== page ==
Railfan & Railroad Photo Line

Photo Line: A Preview of CRPA’s Conversations 2022

Karen Parker will examine Gene Huddleston’s photography of the Chesapeake & Ohio Railway during the steam to diesel transition at the Center for Railroad Photography & Art’s Conversations 2022 in April. Photo by Gene Huddleston.

Photo Line: A Preview of CRPA’s Conversations 2022

After two years of online programs, the Center for Railroad Photography & Art’s annual conference, Conversations 2022, returns to an in-person gathering the weekend of April 8-10 hosted at Lake Forest College in Illinois, 30 miles north of Chicago. This year’s presenter lineup includes exciting talks from outstanding photographers and artists across the country, plus presentations from the Center’s publications and collections teams. Attendees will learn about the Center’s newest hardcover book on contemporary rail photography, Continuity & Change, and have the exclusive opportunity to purchase advance copies.

The three-day conference will begin with a reception and dinner on Friday, April 8, followed by entertainment by rising country music star and rail photographer Erik Shicotte (hear his song “Miss’ry Pacific”). Saturday’s lunch is included with registration, and a Saturday evening social hour and optional dinner will allow attendees extra time for talking with friends and fellow photographers. Younger photographers will also attend the conference thanks to docent scholarships.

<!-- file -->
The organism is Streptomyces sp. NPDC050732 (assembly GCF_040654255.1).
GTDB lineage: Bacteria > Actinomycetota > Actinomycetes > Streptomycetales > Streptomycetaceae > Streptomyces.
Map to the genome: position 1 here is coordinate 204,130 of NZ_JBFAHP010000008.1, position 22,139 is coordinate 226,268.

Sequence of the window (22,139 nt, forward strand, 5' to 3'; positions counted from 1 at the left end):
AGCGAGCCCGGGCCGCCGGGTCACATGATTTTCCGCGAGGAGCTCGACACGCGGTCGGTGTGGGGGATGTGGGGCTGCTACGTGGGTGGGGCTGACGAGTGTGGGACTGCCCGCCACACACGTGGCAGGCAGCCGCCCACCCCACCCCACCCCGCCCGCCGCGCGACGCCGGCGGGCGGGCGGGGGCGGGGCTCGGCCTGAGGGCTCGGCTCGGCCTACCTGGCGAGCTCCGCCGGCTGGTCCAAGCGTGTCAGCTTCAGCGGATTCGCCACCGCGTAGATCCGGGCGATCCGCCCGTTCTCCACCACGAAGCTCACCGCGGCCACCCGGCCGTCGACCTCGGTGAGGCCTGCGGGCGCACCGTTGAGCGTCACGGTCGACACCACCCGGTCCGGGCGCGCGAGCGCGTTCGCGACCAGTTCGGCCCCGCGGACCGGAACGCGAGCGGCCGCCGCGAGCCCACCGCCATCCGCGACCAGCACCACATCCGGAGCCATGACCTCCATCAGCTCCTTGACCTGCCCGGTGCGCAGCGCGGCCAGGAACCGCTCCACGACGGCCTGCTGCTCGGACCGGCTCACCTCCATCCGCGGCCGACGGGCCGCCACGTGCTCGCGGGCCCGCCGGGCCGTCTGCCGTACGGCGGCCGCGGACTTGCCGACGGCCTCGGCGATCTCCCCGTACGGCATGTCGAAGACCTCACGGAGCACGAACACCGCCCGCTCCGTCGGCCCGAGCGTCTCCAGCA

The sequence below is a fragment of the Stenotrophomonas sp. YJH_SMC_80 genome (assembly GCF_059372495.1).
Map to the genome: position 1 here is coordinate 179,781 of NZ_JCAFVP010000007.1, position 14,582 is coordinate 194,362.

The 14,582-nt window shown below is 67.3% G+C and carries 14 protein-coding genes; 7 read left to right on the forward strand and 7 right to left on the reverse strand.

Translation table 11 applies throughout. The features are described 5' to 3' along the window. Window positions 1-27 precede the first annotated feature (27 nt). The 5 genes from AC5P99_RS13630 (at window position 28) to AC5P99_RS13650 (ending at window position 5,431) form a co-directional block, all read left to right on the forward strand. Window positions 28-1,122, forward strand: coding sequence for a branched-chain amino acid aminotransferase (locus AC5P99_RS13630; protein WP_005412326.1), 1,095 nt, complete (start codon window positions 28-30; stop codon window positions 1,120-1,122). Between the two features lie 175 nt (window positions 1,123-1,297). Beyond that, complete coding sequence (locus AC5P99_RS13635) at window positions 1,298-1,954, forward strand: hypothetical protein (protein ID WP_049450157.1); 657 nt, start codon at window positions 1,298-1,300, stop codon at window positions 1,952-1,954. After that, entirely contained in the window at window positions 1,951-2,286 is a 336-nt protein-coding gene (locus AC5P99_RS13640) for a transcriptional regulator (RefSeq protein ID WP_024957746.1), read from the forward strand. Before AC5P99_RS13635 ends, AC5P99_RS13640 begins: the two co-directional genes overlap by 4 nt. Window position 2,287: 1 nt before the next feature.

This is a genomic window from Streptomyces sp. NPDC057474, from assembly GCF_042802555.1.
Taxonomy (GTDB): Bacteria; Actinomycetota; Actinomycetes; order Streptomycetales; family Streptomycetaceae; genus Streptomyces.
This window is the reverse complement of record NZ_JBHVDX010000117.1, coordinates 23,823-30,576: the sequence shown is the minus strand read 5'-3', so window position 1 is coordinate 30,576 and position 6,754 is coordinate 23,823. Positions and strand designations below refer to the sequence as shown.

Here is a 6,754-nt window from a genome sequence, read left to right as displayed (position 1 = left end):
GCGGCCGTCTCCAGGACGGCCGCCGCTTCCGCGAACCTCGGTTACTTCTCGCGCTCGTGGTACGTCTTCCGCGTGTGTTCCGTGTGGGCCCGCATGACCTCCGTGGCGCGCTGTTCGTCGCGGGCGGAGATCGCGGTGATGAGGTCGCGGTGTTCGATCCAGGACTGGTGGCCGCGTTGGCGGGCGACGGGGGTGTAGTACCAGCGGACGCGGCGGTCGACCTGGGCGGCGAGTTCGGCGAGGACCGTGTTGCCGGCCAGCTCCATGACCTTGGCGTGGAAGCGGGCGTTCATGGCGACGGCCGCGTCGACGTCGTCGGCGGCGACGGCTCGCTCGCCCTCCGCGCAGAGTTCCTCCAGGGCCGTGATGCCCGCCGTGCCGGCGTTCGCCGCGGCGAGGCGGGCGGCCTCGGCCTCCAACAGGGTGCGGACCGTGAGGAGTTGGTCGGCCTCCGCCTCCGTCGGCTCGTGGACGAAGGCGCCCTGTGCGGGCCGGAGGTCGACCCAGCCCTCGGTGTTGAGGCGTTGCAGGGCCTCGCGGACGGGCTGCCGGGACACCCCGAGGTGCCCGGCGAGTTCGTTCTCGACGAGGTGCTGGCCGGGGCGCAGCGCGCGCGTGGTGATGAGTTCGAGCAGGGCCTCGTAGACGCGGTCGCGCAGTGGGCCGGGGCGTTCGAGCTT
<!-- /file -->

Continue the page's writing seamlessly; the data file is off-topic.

The Center for Railroad Photography & Art is celebrating its 25th year in 2022 and is growing faster than ever, with nearly half a million railroad images in its collection. The Center continues to preserve significant images of railroading and share them through exhibitions, books, an acclaimed quarterly magazine, social media, and online events.

Below is a preview of this year’s event. For more information, visit the Center’s website and register online or via mail by Monday, March 28. Capacity is limited and filling fast.

Karen Parker – Gene Huddleston and the C&O: 1947 to 1959

Karen Parker will examine Gene Huddleston’s photography of the Chesapeake & Ohio Railway during the steam to diesel transition. Gene began seriously taking pictures of the C&O in 1947, when he was 16, and continued until his death in 2011. He was a founder of the C&O Historical Society and wrote many books and articles on the C&O and other railroad subjects. Gene’s primary emphasis in his photography was to get out along the railroad and capture its operations in their place and time.

Lee Alban – It’s My Way or the Railway

Lee’s presentation will take you on a journey from inside the studio to galleries and travels throughout the U.S. and Europe, exploring various subjects in still life, portraiture, and landscape. His life as an artist has been an adventure, from vintage toys, the history of oil exploration, nostalgic diners, western landscapes, cowboy art, and more. In 2011, he began photographing and painting railway scenes featuring the age of steam. You’ll see stages in the development of paintings from start to finish with close up views of portraits, railroad landscapes, and machinery.